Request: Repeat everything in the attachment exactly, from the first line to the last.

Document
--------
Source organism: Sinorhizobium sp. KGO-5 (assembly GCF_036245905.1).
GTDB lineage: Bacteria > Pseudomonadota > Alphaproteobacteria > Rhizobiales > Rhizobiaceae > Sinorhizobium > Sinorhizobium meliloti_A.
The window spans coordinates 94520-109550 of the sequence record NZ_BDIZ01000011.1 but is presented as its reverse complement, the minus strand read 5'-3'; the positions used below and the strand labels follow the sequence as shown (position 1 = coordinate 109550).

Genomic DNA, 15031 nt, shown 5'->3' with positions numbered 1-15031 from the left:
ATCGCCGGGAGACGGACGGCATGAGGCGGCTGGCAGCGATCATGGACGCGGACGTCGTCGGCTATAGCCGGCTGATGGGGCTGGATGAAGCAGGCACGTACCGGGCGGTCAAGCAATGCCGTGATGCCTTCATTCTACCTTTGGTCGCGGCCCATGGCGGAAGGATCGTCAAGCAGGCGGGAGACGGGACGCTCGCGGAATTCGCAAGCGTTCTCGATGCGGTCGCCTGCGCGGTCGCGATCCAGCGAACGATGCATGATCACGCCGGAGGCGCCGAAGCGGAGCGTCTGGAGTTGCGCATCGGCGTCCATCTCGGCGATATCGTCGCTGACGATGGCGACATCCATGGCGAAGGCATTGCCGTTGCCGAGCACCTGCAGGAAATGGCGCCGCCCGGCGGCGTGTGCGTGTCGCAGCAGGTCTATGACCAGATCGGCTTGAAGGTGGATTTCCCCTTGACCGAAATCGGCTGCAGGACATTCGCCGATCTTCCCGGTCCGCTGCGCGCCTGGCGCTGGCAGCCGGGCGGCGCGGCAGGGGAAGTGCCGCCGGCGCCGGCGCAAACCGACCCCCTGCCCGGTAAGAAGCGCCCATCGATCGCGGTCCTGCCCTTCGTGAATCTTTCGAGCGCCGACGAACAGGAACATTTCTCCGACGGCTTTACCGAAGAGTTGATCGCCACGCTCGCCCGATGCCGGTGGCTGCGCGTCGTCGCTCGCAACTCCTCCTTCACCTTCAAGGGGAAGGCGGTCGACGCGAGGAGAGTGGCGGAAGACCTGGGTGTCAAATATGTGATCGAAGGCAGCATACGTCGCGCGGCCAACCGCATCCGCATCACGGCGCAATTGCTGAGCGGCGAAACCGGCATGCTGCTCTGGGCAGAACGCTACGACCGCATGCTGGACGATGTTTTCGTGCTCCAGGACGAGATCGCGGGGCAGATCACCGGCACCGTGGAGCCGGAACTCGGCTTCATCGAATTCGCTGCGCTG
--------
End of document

Source organism: Sinorhizobium sp. KGO-5 (assembly GCF_036245905.1).
GTDB lineage: Bacteria > Pseudomonadota > Alphaproteobacteria > Rhizobiales > Rhizobiaceae > Sinorhizobium > Sinorhizobium meliloti_A.
The window spans coordinates 94520-109550 of the sequence record NZ_BDIZ01000011.1 but is presented as its reverse complement, the minus strand read 5'-3'; the positions used below and the strand labels follow the sequence as shown (position 1 = coordinate 109550).

Genomic DNA, 15031 nt, shown 5'->3' with positions numbered 1-15031 from the left:
ATCGCCGGGAGACGGACGGCATGAGGCGGCTGGCAGCGATCATGGACGCGGACGTCGTCGGCTATAGCCGGCTGATGGGGCTGGATGAAGCAGGCACGTACCGGGCGGTCAAGCAATGCCGTGATGCCTTCATTCTACCTTTGGTCGCGGCCCATGGCGGAAGGATCGTCAAGCAGGCGGGAGACGGGACGCTCGCGGAATTCGCAAGCGTTCTCGATGCGGTCGCCTGCGCGGTCGCGATCCAGCGAACGATGCATGATCACGCCGGAGGCGCCGAAGCGGAGCGTCTGGAGTTGCGCATCGGCGTCCATCTCGGCGATATCGTCGCTGACGATGGCGACATCCATGGCGAAGGCATTGCCGTTGCCGAGCACCTGCAGGAAATGGCGCCGCCCGGCGGCGTGTGCGTGTCGCAGCAGGTCTATGACCAGATCGGCTTGAAGGTGGATTTCCCCTTGACCGAAATCGGCTGCAGGACATTCGCCGATCTTCCCGGTCCGCTGCGCGCCTGGCGCTGGCAGCCGGGCGGCGCGGCAGGGGAAGTGCCGCCGGCGCCGGCGCAAACCGACCCCCTGCCCGGTAAGAAGCGCCCATCGATCGCGGTCCTGCCCTTCGTGAATCTTTCGAGCGCCGACGAACAGGAACATTTCTCCGACGGCTTTACCGAAGAGTTGATCGCCACGCTCGCCCGATGCCGGTGGCTGCGCGTCGTCGCTCGCAACTCCTCCTTCACCTTCAAGGGGAAGGCGGTCGACGCGAGGAGAGTGGCGGAAGACCTGGGTGTCAAATATGTGATCGAAGGCAGCATACGTCGCGCGGCCAACCGCATCCGCATCACGGCGCAATTGCTGAGCGGCGAAACCGGCATGCTGCTCTGGGCAGAACGCTACGACCGCATGCTGGACGATGTTTTCGTGCTCCAGGACGAGATCGCGGGGCAGATCACCGGCACCGTGGAGCCGGAACTCGGCTTCATCGAATTCGCTGCGCTG